Students will return to classes in St. Mary's County tomorrow with law enforcement officers back in place at the high schools and a renewed interest in safety throughout the district.

Last year a small increase in the number of fights and arrests caused such worry among community members that a group met and crafted a plan -- and it will keep meeting every few months to see how things are going.

Next month or in October, Superintendent Patricia M. Richardson will tell the Board of Education how the group's suggestions compare with plans for the next several years and how much all this might cost.

The new recommendations come from a task force of 40 or so administrators, teachers, parents, students and sheriff's deputies who talked about statistics, survey results and their concerns. In the end, they reinforced parents' fundamental rule about disciplining children: Be consistent.

For the most part, the group concluded, people were not demanding new programs; they just wanted to be sure that the guidelines in place were applied fairly.

"I'm supportive of training the principals and assistant principals so the rules are enforced equally across the board," said Sheriff David D. Zylak, "so that a student at Great Mills is treated the way a student at Chopticon is treated the way a student at Leonardtown is treated."

Last year there were 2,421 suspensions in St. Mary's public schools, with nearly half of them for disruptive behavior. The next largest category -- attacks, threats and fighting -- led to 578 suspensions.

Over the past decade, the percentage of students suspended has remained fairly steady.

Zylak said he is not worried about gangs in schools, and he said the hallways and grounds overall are safe.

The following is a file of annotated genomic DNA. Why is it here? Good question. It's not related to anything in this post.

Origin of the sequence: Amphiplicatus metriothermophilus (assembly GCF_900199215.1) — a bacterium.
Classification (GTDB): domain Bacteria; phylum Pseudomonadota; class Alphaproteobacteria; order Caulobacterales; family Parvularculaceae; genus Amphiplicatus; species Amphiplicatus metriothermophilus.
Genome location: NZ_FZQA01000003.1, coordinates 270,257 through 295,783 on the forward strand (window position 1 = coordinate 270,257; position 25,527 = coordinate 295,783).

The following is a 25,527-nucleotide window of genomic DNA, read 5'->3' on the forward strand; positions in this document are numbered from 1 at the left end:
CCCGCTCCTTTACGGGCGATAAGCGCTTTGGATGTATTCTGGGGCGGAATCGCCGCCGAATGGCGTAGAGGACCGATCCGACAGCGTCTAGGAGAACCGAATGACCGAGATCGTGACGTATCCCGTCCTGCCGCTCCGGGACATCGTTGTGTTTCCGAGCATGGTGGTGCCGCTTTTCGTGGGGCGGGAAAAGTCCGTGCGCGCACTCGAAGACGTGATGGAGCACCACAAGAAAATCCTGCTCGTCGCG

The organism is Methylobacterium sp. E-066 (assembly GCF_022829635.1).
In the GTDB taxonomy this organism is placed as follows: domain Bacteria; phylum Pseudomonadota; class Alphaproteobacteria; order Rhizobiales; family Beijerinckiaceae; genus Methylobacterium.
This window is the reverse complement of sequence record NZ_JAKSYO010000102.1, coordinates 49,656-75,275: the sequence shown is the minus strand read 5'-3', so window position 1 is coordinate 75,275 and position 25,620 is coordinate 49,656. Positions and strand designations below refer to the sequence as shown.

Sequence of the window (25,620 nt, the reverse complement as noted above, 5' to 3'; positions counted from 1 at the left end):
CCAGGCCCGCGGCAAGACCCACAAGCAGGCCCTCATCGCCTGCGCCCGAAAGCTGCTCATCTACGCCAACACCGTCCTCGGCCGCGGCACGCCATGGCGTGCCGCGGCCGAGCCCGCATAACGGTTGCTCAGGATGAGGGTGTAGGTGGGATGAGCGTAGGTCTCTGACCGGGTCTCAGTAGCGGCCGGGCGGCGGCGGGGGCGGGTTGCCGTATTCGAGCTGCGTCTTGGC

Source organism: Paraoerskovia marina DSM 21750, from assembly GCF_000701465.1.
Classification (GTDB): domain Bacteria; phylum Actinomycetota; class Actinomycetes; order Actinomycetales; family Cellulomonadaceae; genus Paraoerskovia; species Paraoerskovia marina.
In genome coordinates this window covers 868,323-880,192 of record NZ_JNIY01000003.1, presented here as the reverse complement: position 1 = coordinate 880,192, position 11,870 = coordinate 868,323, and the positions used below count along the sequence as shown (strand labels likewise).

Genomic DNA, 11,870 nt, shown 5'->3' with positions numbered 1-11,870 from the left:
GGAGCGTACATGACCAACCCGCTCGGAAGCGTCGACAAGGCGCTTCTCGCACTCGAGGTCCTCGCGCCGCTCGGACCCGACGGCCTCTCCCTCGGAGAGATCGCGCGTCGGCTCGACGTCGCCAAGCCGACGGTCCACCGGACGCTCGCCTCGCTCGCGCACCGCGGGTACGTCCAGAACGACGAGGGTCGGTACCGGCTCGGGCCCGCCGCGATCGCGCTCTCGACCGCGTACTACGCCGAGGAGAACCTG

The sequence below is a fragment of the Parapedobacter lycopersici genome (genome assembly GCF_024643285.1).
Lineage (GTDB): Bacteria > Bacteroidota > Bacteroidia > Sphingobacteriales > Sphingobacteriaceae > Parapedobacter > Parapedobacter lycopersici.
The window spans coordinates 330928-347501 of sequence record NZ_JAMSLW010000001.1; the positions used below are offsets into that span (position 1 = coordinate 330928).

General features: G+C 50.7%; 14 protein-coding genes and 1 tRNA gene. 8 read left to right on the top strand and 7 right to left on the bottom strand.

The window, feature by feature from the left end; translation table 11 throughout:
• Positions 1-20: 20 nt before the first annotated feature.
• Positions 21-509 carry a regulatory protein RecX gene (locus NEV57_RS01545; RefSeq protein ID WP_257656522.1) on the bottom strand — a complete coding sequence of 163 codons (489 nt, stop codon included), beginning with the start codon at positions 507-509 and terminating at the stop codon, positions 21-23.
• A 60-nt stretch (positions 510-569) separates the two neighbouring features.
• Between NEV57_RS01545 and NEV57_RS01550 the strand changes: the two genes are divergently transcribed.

Last year 167 students were arrested, mostly for disruptions. But a few bad fights -- particularly one in which a girl from Great Mills was badly injured -- received a lot of attention, Zylak said.

Last year the school resource officers -- deputies assigned to each of the three high schools -- were reassigned to other posts. This year, they'll be back, and the community seemed to heave a collective sigh of relief.

"We're not at a point where we have to have kids walk through metal detectors to go to school every day," said Cathy Allen, chairman of the school board, "but you can really tell a difference in the atmosphere of the school when the school resource officers are there." The officer's car is parked prominently out front, she said, and the officer works to prevent trouble from starting.

"There's something about that resource officer," Allen said, "that lends itself to a student saying, 'You know, I'm really frustrated,' or 'I'm this or that.' "

The task force suggested the school district might be able to hire retired police officers to work as "safety advocates" in middle schools.

One change many asked for was in the policy on fighting. "If a student is bullying someone, then only the bullier would have the consequences," Kathleen Lyon, director of pupil services, said of the current policy. "If they fight back, it's a fight."

But many parents and students said they would like to have administrators look more closely at the situation, who started what and how each responded. That's not always easy, they acknowledged.

"It all winds around itself like sticky glue, and it's up to the school system to untangle it," said Clare Whitbeck, a candidate for school board, who said she's impressed with the task force's work.

The task force recommended expanding the Alternative Learning Center, increasing the number of counselors, using security cameras and making sure students know the rules.

The group's report calls for more training for grown-ups in ways to calm a problem and how to apply consistent discipline. The group recommended that students talk about respect and ways to deal with anger -- programs for doing so exist in only some of the schools -- and that parents have opportunities to learn and to be more involved with their children's educations.

And the group recommended ways to support staff members in difficult situations. "Just as speeding fines double in a work zone, so could disciplinary consequences double in a classroom run by a substitute teacher," the report suggests.

Lyon, who led the task force with Zylak, said, "They took this very seriously."